I eventually realised I had to stop (and that I hated the whole ethos of the place that I worked), so I stopped and started to pay off the debt.

Then I got the sack.

I got a new job, but I did realise that this was not what I wanted to do with the rest of my life. So I went back to college to do my PGCE, using large loans to pay off what I hadn't managed to, with 'affordable' repayments. OK, I took extra on the loans so that I would have money to make the payments for the year that I would not be working. This didn't stop me racking up the CC again, because I only had enough money to pay off my debts, so we lived off the CC. Shocked My hubby's money was paying the mortgage and household bills.

Then I fell pregnant.

I was EXTREMELY lucky to find a headteacher who took me on pregnant and who offered to keep open my job, though she didn't legally have to as I didn't have a contract until I came back. Of course, then I had no money as I was paying for childcare AND my debts.

Needless to say, it's taken most of this last 10 years to pay off all of our debts and we are really only in that mostly comfortable place this last two years because we've been able to rent out the UK house. We have about £2K to go in the UK (other than the mortgage on the UK house) and about $3K here. That should all be paid off by July.

I am NEVER going to let it happen again. I would go back to work before I let that happen!

My advice to you is to keep good records, write your budget down and refer to it regularly. It's the only way I can keep a handle on what's going on...I say, I, I mean my hubby! I just ask him if I can buy this, that or the other as I'm plainly RUBBISH with money!

_________________
"Inconceivable!"

"You keep using that word. I don't think it means, what you think it means..."
avatar
Jeliwobble
Moderator
Moderator

Posts : 170
Join date : 2009-04-25
Age : 45
Location : USA

View user profile

Back to top Go down

Re: Debt! (and not the kind Gordon Brown is responsible for)

Post  Moomin76 on Fri May 08, 2009 10:25 pm

I'm totally hopeless with money, always have been. I have no patience and if I want something then I want it NOW. It's no excuse, but keeping up with my colleagues has played a part. I have a professional job and am surrounded by similar professionals, but mainly they are in relationships with a fellow professional and therefore have a large combined salary. My unemployed dh can't really compete with that, but it hasn't stopped me trying.

Another reason for it is that my Dad is always there to bail me out. Maybe if he'd been tougher then I'd have learnt my lesson a long time ago. Until a couple of years ago I don't think I had ever lived within my income. I ran up the cards and the loans and then I'd switch them all over to someone else for a lower interest rate. Robbing Peter to pay Paul was my hobby. Then I met some great people on another forum, who became best friends and who pretty much shamed me into sorting myself out. They had proper budgets and knew what they could spend and if they didn't have the cash then they didn't buy it.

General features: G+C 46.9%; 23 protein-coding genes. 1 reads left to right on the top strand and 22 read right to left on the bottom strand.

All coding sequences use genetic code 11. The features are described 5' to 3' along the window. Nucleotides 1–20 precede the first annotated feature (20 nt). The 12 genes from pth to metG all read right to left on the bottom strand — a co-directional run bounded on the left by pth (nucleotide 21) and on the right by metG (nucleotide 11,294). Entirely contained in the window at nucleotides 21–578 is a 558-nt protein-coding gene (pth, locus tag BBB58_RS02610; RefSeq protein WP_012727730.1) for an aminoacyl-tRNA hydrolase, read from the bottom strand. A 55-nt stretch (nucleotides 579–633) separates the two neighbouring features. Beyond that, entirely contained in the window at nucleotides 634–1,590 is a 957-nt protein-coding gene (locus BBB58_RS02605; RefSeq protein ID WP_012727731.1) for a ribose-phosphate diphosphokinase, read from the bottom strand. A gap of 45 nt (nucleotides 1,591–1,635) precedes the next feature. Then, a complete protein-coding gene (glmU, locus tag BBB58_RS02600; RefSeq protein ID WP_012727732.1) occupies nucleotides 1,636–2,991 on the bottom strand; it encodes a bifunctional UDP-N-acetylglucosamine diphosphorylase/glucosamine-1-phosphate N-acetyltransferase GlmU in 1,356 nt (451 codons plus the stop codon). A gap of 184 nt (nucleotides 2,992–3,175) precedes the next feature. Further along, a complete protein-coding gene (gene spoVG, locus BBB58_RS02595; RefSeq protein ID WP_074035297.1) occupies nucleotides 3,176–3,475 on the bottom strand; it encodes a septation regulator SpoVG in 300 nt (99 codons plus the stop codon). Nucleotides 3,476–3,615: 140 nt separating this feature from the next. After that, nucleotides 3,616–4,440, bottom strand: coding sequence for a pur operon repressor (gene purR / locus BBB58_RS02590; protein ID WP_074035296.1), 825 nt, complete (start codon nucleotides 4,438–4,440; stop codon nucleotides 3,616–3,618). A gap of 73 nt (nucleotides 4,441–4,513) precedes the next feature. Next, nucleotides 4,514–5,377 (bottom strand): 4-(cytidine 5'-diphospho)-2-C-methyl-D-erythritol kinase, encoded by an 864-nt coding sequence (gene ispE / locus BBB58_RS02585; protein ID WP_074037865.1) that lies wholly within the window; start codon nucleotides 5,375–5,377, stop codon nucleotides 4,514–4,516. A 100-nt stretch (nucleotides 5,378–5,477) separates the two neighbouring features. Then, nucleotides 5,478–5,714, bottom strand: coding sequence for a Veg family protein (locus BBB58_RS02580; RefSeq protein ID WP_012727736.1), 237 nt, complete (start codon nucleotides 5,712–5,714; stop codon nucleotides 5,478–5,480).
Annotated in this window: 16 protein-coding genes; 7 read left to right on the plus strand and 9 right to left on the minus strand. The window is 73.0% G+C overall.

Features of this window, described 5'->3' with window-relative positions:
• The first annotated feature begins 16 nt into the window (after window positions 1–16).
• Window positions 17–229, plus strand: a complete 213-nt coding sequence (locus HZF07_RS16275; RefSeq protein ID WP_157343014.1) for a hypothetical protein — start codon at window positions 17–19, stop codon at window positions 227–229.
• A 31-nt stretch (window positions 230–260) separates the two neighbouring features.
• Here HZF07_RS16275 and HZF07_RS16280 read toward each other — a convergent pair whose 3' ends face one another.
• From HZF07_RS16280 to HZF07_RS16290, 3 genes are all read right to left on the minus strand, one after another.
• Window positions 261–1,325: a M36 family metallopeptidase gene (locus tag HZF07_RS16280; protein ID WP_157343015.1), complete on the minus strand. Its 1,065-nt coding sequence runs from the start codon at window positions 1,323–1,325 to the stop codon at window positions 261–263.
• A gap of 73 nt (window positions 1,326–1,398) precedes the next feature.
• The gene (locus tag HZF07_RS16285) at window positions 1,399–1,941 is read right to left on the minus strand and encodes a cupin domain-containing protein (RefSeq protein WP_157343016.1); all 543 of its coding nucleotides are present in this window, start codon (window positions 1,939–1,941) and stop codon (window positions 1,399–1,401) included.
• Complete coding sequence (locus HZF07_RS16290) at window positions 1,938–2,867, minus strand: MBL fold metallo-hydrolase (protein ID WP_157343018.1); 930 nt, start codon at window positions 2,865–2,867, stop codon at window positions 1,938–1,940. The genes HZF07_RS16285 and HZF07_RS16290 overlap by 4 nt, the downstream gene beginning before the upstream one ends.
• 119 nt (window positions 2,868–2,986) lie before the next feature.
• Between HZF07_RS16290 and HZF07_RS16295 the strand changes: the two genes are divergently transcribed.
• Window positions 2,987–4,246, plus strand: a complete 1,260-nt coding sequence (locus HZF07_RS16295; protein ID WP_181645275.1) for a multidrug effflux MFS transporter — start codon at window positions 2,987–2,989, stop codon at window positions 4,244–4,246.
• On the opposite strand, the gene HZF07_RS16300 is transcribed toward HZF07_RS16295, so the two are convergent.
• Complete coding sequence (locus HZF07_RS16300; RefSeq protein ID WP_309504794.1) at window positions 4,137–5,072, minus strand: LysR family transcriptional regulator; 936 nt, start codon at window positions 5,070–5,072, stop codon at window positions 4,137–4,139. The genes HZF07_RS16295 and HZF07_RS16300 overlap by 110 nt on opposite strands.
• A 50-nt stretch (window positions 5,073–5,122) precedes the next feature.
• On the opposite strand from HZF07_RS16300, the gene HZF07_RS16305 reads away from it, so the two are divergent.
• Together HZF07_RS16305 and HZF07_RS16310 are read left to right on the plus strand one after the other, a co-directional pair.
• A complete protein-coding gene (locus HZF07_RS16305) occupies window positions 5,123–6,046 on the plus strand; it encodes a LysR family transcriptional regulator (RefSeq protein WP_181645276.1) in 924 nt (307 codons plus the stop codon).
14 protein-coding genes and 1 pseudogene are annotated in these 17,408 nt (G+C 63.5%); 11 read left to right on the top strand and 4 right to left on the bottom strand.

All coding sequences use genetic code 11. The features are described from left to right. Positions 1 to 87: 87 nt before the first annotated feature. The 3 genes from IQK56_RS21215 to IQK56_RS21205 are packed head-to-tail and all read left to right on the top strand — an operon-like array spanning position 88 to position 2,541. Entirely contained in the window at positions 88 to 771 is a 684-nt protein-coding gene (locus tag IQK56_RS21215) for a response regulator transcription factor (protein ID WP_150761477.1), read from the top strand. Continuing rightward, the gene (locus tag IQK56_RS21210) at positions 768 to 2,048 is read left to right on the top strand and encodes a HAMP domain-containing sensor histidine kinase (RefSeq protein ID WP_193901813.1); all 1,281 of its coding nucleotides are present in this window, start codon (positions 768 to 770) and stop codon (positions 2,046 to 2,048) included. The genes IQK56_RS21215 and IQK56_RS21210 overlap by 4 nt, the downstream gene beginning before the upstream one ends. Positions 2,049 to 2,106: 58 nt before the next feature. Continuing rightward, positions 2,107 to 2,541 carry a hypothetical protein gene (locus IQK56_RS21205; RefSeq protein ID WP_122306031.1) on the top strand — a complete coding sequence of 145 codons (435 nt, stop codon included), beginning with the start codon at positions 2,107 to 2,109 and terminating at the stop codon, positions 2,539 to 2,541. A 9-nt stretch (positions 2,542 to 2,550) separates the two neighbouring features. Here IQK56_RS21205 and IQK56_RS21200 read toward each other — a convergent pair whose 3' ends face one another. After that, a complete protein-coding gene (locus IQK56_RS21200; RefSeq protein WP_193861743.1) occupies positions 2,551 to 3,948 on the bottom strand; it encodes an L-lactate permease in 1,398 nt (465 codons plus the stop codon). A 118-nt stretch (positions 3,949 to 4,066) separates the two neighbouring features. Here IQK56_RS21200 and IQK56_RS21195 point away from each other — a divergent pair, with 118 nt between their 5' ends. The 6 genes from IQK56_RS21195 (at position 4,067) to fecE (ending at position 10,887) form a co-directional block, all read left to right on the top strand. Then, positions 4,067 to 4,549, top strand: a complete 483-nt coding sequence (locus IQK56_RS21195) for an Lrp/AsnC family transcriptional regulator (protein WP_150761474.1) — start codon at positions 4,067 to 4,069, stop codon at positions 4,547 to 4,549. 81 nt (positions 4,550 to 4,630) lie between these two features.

These days I'm (almost) a reformed character. Last year my Dad lent me enough money (from his pension payout Embarassed) to pay off everything. I now pay him back as and when I can. I've benefited greatly from the drop in interest rates as I have a tracker mortgage and that has also helped enormously. I still have treats, but I am SO much better than before. I have wanted a new car for months and in years gone by I'd have just gone and got one and worried about how we'd manage later. Now I'm having to wait.
avatar
Moomin76
Moderator
Moderator

Posts : 92
Join date : 2009-04-27

View user profile

Back to top Go down

Re: Debt! (and not the kind Gordon Brown is responsible for)

Post  cu2 on Wed May 13, 2009 12:08 pm

responsible people, good life lessons, complex expereinces, good advice, wading through treacle
avatar
cu2

Posts : 47
Join date : 2009-05-11
Location : on th edge of the big city

View user profile

Back to top Go down

Re: Debt! (and not the kind Gordon Brown is responsible for)

Post  Torm on Fri May 15, 2009 12:57 pm

I have no debt either i guess i was bought up in a family that was if you want something so bad save for it and then buy. Luckily i do not own my home so no mortgage to worry about either. If i want something i do save for it and feel happy that i can achieve this. Although some people do find it hard to save guess i am a lucky one there.

Some people do not get into debt on purpose either, my brother is in debt now and not through his own fault he has his home and lost a job and became ill. Now he is on disability long term through illness, but i have to say people can get in debt on urpose and i do think that is foolish only have theirselves to blame for that one
avatar
Torm

Posts : 26
Join date : 2009-05-15
Age : 44
Location : @Home

View user profile http://tandgsforums.informe.com/forum/

Back to top Go down

Re: Debt! (and not the kind Gordon Brown is responsible for)

Post  Sponsored content


Sponsored content


Back to top Go down

View previous topic View next topic Back to top

- Similar topics

 
Permissions in this forum:
You cannot reply to topics in this forum